I was curious how re-entry into my Norte Americana life would go. I have faced some challenges settling into my Mexican life (some of which are ongoing) and wondered if returning to Canada would be easy. Would the escape from giant bugs, snakes, mosquitoes, spiders, bo-bos and mice be a relief? What would it be like to speak the language everyone else was speaking, and to communicate freely? What would I eat first; a falafel, bowl of pho or a Tim Horton’s steeped tea? How would it feel to be cold? (Although truth be told, I’d felt cold the last few nights in Mexico, and had even worn my flannel PJ pants and a sweater. However, it was still 26 degrees out, so experiencing 5 degrees would be a true shock to my acclimatized system.)
Our apologies in advance for an extremely lengthy post, but we thought it was important for both of us to convey our individual experiences of Hurricane Odile. This was an event that changed the lives of many people in Baja and devastated many communities.
As experienced by Chris…
On the night of Sunday, September 14 2014, the state of Baja California Sur experienced a direct hit from Hurricane Odile. This hurricane was forecasted to travel parallel to the peninsula, but at the last minute deviated and slammed head-on into Los Cabos. It travelled northwestward up the peninsula and devoured everything in its path, including our town of Todos Santos. Odile heavily affected La Paz, Loreto and Mulege (as well as many others), and eventually made its way across the continental United States in a lesser form. Rain and wind effects were even experienced in the northeast Atlantic Ocean in my home province of Newfoundland, Canada days after it flattened BCS.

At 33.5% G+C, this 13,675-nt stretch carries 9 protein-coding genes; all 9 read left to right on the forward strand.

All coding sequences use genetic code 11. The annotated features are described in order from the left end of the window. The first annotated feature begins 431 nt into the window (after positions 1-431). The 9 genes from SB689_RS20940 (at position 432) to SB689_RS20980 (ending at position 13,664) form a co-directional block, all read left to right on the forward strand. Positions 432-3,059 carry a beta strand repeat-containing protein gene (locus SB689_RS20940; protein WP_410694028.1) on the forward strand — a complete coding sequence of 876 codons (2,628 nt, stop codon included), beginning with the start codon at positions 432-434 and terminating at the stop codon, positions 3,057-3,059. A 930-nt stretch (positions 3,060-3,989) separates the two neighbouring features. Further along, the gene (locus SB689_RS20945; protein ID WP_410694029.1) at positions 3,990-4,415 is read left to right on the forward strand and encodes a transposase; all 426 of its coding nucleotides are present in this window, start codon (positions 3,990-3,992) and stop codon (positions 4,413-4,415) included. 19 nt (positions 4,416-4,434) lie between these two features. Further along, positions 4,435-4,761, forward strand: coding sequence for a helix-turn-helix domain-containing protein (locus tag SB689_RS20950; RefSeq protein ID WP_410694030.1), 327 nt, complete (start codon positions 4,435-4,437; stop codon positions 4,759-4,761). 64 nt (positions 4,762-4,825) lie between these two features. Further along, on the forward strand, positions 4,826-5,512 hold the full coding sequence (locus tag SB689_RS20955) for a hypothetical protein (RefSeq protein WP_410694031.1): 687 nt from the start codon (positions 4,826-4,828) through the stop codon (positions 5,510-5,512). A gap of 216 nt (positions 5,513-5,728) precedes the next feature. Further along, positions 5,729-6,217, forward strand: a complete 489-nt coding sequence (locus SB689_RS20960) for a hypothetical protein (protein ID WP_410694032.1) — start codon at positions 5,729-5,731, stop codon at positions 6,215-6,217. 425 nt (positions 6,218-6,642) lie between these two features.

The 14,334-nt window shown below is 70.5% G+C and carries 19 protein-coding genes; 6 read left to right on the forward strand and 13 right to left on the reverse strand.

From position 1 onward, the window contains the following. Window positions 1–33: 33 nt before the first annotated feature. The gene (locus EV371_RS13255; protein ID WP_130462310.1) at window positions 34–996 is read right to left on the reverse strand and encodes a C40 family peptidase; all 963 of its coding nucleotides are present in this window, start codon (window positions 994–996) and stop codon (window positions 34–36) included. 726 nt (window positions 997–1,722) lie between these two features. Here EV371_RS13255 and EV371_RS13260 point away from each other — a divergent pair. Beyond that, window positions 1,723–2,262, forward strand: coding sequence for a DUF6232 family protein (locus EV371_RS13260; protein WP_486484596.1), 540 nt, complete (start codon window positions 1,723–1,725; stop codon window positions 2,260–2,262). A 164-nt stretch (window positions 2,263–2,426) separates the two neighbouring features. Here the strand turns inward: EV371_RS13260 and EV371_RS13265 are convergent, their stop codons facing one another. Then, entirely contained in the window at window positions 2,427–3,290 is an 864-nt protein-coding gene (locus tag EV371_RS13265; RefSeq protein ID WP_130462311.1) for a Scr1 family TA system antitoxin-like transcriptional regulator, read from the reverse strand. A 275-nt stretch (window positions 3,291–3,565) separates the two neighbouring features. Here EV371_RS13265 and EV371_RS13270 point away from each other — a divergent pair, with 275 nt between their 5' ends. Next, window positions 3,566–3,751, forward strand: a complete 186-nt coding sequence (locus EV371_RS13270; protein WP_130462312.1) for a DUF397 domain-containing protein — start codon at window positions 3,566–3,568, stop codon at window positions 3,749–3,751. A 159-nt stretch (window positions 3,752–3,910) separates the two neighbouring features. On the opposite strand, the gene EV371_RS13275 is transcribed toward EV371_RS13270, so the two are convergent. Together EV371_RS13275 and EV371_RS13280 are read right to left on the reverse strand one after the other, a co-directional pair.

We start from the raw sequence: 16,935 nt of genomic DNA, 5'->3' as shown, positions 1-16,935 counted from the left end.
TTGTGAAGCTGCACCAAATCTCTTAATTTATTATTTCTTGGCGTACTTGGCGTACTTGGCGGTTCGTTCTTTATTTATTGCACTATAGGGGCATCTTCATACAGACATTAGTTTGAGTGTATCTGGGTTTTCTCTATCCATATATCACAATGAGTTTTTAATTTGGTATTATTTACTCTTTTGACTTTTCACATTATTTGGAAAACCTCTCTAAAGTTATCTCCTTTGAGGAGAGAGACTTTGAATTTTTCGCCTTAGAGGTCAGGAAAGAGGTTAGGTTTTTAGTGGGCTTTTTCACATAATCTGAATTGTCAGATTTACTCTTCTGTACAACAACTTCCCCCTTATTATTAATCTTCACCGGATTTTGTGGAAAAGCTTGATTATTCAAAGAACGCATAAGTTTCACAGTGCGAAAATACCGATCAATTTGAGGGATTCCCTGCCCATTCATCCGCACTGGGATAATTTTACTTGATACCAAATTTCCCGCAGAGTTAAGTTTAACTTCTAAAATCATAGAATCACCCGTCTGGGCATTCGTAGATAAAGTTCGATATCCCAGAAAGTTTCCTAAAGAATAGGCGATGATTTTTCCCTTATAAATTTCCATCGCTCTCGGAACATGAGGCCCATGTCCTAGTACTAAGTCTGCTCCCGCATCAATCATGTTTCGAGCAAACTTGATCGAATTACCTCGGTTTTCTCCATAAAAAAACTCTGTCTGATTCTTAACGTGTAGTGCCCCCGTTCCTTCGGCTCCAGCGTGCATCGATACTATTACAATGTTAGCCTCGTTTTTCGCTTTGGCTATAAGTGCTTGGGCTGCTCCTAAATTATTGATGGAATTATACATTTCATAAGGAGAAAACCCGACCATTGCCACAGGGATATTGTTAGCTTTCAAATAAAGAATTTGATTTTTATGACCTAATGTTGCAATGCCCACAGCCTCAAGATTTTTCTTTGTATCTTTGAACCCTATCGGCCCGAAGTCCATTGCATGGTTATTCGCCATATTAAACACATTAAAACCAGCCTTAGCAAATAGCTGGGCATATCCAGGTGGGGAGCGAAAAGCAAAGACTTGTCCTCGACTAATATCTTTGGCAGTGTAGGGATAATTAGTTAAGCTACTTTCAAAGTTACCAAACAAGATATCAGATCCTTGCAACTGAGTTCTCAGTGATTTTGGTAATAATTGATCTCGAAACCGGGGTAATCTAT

I wrote this blog post a few weeks ago and was going to post it on Sunday, September 14th. That day ‘things changed’ as we rushed to prepare for the fast-approaching Hurricane Odile and I never had the chance. After re-reading this outdated post, I reflected on some of my comments and realized they set the stage for the next two weeks of my life. For that reason, I decided to publish it, knowing it will provide some additional background for the posts to come from both Chris and I.
Well, for anyone who had bets on how long I’d last before I had a meltdown, get ready to check your pick and possibly cash in. The Melt Down officially happened on Thursday, September 4th, 2014. Whoever won can buy me a margarita when they come down to visit.
Over the past few insufferable days, I have been violated in some of the worst ways imaginable. First, I suffered the indignity of being stuffed into a bag with vented sides, and paraded past the three male cats I have spent the last two months of my life trying to dominate. My caregiver Brooke, whom I struggle to display my true affection for, waited on the street with me. Waiting on someone else’s timeline is not my forte, and I was far from impressed to be subjected to the elements.